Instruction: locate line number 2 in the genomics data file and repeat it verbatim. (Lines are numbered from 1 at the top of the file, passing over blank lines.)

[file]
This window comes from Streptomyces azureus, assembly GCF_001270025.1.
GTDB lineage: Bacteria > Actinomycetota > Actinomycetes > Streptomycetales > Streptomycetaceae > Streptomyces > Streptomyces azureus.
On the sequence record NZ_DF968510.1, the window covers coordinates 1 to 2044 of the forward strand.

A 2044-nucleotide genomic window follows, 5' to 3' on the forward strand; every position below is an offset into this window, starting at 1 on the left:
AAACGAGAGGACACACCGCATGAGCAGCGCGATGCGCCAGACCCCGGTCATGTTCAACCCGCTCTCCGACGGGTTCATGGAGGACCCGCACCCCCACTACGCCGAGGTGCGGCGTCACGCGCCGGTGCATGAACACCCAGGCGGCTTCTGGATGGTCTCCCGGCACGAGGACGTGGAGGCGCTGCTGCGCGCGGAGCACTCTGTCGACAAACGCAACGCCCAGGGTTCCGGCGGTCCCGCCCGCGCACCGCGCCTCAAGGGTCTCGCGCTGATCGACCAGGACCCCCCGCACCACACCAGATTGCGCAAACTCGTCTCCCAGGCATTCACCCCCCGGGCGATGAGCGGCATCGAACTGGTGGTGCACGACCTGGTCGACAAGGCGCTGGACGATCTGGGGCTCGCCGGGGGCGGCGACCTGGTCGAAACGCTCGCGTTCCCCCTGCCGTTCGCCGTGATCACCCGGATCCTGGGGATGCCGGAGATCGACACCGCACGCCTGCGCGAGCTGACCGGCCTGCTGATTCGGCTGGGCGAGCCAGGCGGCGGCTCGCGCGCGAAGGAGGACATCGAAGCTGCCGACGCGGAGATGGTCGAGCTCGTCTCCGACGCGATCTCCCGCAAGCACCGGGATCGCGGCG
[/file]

GTDB lineage: Bacteria > Actinomycetota > Actinomycetes > Streptomycetales > Streptomycetaceae > Streptomyces > Streptomyces azureus.